How AI Can Augment Humans in the Workplace
How AI Can Augment Humans in the Workplace
Most studies that have examined AI in the workplace have used very blunt instruments. But the work outlined here is pleasingly grounded in what's happening currently.
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Despite the hoopla about AI displacing vast quantities of human workers, the reality to date is that the best results have been achieved not by man or machine working independently, but by them working together.
In Human + Machine, Accenture's Paul Daugherty and James Wilson highlight three ways AI technologies can augment the work of humans in the workplace.
Amplification refers to the ability of AI to existing human capabilities even stronger by allowing us to tap into data-driven insights using real-time data.
For instance, Autodesk's Dreamcatcher software uses AI to iterate through a range of possible designs to help the human designer produce something innovative. The grunt work is given to the machine, while the creative work remains with the human.
The second way they propose that AI tools will improve the way we work is via interaction. This is where AI technologies are used to facilitate interactions between people, or indeed on behalf of people.
A good example of such changes is Aida, the virtual help desk provided by Swedish bank SEB. The system was heavily trained so that it could confidently interact with one million customers. It now answers the easier questions, leaving human support staff to tackle the more challenging problems.
The final category takes AI from the virtual, software-driven realm very much into the physical realm and deploys it in tangible, physical spaces. It's the use of AI alongside sensors, motors, and actuators that power the smart robots that work alongside us. Whereas in the past, such machines worked largely independently, the new generation is capable of working and collaborating with humans.
Such partnerships are especially common in the car industry, where state-of-the-art manufacturing lines feature lightweight, context-aware robot arms and robots that are designed to work alongside humans.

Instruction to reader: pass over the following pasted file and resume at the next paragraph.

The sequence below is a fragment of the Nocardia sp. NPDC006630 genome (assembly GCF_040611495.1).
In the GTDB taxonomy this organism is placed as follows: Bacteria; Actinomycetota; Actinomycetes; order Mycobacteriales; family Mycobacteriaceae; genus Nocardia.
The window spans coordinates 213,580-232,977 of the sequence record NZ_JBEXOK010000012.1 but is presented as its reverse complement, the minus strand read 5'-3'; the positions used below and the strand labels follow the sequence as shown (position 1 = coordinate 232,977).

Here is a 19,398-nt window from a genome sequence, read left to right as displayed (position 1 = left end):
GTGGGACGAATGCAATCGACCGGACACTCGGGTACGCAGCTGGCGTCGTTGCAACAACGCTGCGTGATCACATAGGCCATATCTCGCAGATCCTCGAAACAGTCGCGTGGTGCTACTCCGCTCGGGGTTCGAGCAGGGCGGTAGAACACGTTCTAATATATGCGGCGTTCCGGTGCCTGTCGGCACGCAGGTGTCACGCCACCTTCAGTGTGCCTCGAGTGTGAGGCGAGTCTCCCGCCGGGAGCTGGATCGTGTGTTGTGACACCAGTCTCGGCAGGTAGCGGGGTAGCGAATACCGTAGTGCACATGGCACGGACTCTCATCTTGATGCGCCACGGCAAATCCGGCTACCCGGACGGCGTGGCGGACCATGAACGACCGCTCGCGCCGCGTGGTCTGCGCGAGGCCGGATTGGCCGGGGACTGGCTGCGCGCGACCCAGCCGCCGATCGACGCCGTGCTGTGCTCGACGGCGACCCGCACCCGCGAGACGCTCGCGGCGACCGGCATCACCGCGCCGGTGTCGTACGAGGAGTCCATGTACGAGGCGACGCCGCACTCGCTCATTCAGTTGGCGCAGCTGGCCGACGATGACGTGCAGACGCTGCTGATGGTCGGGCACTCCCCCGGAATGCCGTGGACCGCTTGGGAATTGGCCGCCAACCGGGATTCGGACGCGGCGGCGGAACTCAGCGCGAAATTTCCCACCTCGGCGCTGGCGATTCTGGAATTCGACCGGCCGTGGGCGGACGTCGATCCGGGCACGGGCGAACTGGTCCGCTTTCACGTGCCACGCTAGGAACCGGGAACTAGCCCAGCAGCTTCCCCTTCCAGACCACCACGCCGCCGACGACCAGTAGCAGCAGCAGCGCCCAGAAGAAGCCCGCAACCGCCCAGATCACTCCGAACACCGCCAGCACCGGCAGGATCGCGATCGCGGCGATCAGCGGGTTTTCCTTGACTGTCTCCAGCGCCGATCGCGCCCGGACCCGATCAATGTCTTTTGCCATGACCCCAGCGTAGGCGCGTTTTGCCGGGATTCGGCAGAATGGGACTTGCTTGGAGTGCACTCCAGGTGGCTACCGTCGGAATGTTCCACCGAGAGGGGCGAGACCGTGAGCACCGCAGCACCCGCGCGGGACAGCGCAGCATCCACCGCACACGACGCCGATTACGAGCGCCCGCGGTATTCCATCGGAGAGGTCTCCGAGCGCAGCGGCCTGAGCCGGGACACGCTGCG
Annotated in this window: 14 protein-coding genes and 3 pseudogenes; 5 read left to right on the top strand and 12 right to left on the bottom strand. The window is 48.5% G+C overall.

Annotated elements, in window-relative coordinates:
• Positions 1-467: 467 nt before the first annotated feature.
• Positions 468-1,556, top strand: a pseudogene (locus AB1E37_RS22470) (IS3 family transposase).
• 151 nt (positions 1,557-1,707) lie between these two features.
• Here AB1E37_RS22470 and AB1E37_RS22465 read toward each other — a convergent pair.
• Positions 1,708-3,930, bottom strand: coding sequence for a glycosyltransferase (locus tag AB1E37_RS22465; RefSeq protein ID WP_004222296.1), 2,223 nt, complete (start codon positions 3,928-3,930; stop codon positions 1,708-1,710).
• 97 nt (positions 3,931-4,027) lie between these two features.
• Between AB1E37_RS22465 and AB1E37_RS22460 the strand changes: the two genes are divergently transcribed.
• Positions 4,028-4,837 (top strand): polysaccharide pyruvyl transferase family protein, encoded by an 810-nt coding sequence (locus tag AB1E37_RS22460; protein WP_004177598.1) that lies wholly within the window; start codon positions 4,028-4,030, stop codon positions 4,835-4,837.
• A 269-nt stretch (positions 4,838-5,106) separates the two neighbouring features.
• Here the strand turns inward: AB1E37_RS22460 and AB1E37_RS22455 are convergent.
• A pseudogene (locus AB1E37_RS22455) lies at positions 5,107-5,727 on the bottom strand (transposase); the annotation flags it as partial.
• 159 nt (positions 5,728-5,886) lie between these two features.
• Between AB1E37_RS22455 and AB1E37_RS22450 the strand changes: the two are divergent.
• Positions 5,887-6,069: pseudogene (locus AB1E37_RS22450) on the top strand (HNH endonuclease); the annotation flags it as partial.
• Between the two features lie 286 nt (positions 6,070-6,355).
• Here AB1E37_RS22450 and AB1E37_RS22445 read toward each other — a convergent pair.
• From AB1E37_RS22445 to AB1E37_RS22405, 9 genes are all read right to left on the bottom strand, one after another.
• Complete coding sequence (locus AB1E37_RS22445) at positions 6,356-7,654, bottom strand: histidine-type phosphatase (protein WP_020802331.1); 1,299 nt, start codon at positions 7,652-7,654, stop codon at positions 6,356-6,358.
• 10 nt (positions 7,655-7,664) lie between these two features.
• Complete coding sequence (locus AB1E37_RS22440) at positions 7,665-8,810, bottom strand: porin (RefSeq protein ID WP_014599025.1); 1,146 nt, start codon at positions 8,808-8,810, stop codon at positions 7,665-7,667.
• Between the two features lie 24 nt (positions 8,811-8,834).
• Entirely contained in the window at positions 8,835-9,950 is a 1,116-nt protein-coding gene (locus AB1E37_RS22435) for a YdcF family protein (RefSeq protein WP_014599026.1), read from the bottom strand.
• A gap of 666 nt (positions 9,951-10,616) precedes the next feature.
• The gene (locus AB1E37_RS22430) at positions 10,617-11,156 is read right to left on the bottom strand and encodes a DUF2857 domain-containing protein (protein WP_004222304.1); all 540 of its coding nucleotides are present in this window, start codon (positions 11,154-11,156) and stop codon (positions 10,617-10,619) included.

These skills sit alongside three ways in which humans can improve and complement machines.
We're moving on from an age in which humans adapt to how computers work, with the reverse increasingly the case. In order for this transition to occur, however, we will need people to effectively train machines to work alongside us.
This could involve ensuring the data that machines are trained with is suitable, or correcting errors and reinforcing successes in machine behavior.
AI systems are taking on ever more important roles, and as they do so, the ability to explain their working becomes ever more important. Being able therefore to shed light on the black box workings of an algorithm will be key.
Humans may, therefore, test, observe, and explain the algorithms, or augment their interface to make them more explainable. It also seems likely that there will be a sizeable role for interpreting machine outputs, especially in areas such as healthcare.
There is also likely to be a significant role for people who will ensure that AI systems operate as they should do. It's crucial that AI serves us rather than the other way round, and people in this category will fulfill that role.
Tasks might include setting limits for AI-systems or flagging errors in machine judgment. It might even include a "machine resources" department in the same that we have human resources departments now, who will be tasked with assessing and evaluating performance levels.
While much of the narrative around the impact of AI on the workplace has revolved around the destructive capabilities of the technology, in reality, there are still skills shortages throughout the economy. These shortages are only likely to increase as new skills are required in the "missing middle," or the interface between man and machine.
"Our research has found that the real issue isn't simply that humans will be replaced by machines; it's that humans need to be better prepared to fill the growing number of jobs in the missing middle," Daugherty and Wilson say.
Whereas most of the studies that have examined this issue to date have used very blunt instruments, the work outlined in Human + Machine is pleasingly grounded in what's happening here and now. The authors don't profess to suggest that no changes are required, but they are very much changes in our control. The challenge now is upon us to meet those challenges.
Published at DZone with permission of Adi Gaskell , DZone MVB. See the original article here.
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